>>>
    >>> #define IN6ADDR_LOOPBACK_INIT {{{0,0,0,0,0,0,0,0,0,0,0,0,0,0,0,1}}}
    >>>
    >>> what does means {{{, and }}}?

    >
    >>IN6ADDR_LOOPBACK_INIT is intended to expand to an initializer for an
    >>object of type struct in6_addr. If you look at the definition of type
    >>"struct in6_addr", you'll probably see that it consists of an array
    >>within a union within a structure.

    >
    > The OP quoted the definition of struct in6_addr (see above), and it
    > just consists of an array within the struct. So the mystery is why
    > there are 3 rather than 2 levels of brace.
    >
    > Some implementations certainly do define it as a struct containing a
    > union as you suggested; perhaps the OP has a buggy implementation, or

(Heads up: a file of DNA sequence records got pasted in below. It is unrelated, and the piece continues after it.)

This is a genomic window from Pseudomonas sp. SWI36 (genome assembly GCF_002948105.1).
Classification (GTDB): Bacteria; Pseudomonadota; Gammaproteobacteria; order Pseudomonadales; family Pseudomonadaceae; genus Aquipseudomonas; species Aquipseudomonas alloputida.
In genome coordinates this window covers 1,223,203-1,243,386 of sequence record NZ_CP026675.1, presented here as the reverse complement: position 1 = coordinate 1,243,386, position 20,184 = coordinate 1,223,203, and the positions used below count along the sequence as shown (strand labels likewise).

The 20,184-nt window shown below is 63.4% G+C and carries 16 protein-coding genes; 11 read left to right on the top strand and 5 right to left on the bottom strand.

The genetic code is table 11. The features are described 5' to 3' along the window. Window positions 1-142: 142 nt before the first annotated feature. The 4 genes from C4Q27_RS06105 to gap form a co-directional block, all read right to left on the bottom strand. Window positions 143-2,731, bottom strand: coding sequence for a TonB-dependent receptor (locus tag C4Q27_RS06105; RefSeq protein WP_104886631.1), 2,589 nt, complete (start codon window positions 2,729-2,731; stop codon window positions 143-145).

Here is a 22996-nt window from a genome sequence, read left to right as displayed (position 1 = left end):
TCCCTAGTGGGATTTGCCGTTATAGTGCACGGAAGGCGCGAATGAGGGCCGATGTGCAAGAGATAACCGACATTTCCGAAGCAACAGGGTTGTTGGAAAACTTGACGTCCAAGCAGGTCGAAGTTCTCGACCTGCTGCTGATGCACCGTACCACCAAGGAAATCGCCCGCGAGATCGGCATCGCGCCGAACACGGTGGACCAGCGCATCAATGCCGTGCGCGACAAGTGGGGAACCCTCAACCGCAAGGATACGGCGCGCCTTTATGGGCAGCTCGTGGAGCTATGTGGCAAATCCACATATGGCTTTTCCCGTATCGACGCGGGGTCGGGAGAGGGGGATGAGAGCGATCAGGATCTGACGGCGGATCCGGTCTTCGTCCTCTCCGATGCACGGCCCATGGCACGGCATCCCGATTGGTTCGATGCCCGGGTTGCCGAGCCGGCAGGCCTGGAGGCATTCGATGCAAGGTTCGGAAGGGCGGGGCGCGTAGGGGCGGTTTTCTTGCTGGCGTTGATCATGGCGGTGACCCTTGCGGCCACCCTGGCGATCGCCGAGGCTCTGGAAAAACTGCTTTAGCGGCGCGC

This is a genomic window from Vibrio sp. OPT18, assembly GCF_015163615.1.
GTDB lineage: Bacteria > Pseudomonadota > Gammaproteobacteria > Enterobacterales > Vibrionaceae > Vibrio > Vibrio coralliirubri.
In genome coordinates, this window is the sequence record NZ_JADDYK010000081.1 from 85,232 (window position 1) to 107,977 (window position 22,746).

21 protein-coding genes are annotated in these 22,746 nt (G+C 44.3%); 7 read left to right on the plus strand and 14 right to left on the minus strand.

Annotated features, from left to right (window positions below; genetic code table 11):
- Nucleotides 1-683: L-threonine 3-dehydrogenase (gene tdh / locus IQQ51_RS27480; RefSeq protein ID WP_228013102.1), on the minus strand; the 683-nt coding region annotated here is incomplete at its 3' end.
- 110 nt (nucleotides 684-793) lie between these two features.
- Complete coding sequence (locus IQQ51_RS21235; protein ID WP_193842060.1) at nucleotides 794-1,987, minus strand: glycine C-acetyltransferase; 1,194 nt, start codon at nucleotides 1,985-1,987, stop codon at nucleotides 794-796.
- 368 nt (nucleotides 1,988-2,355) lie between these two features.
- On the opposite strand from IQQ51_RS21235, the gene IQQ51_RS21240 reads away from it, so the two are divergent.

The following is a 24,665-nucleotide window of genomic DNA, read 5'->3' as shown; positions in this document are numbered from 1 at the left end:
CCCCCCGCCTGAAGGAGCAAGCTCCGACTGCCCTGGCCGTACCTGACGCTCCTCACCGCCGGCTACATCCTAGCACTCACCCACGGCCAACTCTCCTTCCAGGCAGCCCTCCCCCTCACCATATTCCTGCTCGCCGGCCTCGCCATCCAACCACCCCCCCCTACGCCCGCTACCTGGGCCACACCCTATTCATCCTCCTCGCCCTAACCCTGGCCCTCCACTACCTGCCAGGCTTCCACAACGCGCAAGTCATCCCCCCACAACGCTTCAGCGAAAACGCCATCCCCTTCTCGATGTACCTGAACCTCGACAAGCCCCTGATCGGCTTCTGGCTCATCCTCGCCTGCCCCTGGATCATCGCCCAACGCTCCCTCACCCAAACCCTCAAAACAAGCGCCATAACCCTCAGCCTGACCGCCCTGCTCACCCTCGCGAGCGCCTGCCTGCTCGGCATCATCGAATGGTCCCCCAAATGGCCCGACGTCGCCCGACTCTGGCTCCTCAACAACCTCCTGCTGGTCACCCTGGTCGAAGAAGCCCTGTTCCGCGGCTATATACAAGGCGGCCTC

> has misread some #ifdefs or something like that.


    The quoted definition of struct s6_addr is from the RFC. Reading on
    in the RFC:

    The structure in6_addr above is usually implemented with an embedded
    union with extra fields that force the desired alignment level in a
    manner similar to BSD implementations of "struct in_addr". Those
    additional implementation details are omitted here for simplicity.

    An example is as follows:

    struct in6_addr {
    union {
    uint8_t _S6_u8[16];
    uint32_t _S6_u32[4];
    uint64_t _S6_u64[2];
    } _S6_un;
    };
    #define s6_addr _S6_un._S6_u8

    Given such a definition, the triple braces are appropriate (though
    single braces would also be legal).

    --
    Keith Thompson (The_Other_Keith) <http://www.ghoti.net/~kst>
    San Diego Supercomputer Center <*> <http://users.sdsc.edu/~kst>
    "We must do something. This is something. Therefore, we must do this."
    -- Antony Jay and Jonathan Lynn, "Yes Minister"
    Keith Thompson, May 27, 2007
    #5